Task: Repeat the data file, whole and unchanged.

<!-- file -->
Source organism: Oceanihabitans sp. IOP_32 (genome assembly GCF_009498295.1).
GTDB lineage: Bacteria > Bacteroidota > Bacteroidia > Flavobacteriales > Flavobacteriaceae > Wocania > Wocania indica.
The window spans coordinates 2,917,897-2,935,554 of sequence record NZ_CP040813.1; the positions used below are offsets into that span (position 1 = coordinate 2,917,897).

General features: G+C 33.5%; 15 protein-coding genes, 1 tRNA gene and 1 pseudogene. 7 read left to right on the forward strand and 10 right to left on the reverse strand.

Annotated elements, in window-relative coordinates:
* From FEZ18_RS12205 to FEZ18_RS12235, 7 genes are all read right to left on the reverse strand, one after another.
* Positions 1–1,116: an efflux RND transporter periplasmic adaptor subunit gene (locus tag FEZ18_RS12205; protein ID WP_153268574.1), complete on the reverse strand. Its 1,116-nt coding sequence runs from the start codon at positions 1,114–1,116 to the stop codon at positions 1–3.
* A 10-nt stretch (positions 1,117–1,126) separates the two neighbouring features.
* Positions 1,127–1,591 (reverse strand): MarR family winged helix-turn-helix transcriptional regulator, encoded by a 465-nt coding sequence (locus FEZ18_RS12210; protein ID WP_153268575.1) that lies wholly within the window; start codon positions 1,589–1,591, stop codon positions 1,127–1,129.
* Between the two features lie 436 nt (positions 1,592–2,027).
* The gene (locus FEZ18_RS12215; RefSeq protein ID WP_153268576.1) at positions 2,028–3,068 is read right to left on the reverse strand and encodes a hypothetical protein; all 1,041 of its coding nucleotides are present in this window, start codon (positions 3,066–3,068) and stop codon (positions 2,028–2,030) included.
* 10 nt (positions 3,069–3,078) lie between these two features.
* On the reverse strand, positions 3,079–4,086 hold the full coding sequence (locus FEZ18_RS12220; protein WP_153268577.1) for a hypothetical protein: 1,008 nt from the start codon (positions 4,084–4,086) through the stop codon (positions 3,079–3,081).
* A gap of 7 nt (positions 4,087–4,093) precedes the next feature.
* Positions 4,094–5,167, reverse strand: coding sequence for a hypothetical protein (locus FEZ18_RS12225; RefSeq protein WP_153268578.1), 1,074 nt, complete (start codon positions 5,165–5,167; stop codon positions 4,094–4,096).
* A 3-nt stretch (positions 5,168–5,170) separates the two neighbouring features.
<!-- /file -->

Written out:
Source organism: Oceanihabitans sp. IOP_32 (genome assembly GCF_009498295.1).
GTDB lineage: Bacteria > Bacteroidota > Bacteroidia > Flavobacteriales > Flavobacteriaceae > Wocania > Wocania indica.
The window spans coordinates 2,917,897-2,935,554 of sequence record NZ_CP040813.1; the positions used below are offsets into that span (position 1 = coordinate 2,917,897).

General features: G+C 33.5%; 15 protein-coding genes, 1 tRNA gene and 1 pseudogene. 7 read left to right on the forward strand and 10 right to left on the reverse strand.

Annotated elements, in window-relative coordinates:
* From FEZ18_RS12205 to FEZ18_RS12235, 7 genes are all read right to left on the reverse strand, one after another.
* Positions 1–1,116: an efflux RND transporter periplasmic adaptor subunit gene (locus tag FEZ18_RS12205; protein ID WP_153268574.1), complete on the reverse strand. Its 1,116-nt coding sequence runs from the start codon at positions 1,114–1,116 to the stop codon at positions 1–3.
* A 10-nt stretch (positions 1,117–1,126) separates the two neighbouring features.
* Positions 1,127–1,591 (reverse strand): MarR family winged helix-turn-helix transcriptional regulator, encoded by a 465-nt coding sequence (locus FEZ18_RS12210; protein ID WP_153268575.1) that lies wholly within the window; start codon positions 1,589–1,591, stop codon positions 1,127–1,129.
* Between the two features lie 436 nt (positions 1,592–2,027).
* The gene (locus FEZ18_RS12215; RefSeq protein ID WP_153268576.1) at positions 2,028–3,068 is read right to left on the reverse strand and encodes a hypothetical protein; all 1,041 of its coding nucleotides are present in this window, start codon (positions 3,066–3,068) and stop codon (positions 2,028–2,030) included.
* 10 nt (positions 3,069–3,078) lie between these two features.
* On the reverse strand, positions 3,079–4,086 hold the full coding sequence (locus FEZ18_RS12220; protein WP_153268577.1) for a hypothetical protein: 1,008 nt from the start codon (positions 4,084–4,086) through the stop codon (positions 3,079–3,081).
* A gap of 7 nt (positions 4,087–4,093) precedes the next feature.
* Positions 4,094–5,167, reverse strand: coding sequence for a hypothetical protein (locus FEZ18_RS12225; RefSeq protein WP_153268578.1), 1,074 nt, complete (start codon positions 5,165–5,167; stop codon positions 4,094–4,096).
* A 3-nt stretch (positions 5,168–5,170) separates the two neighbouring features.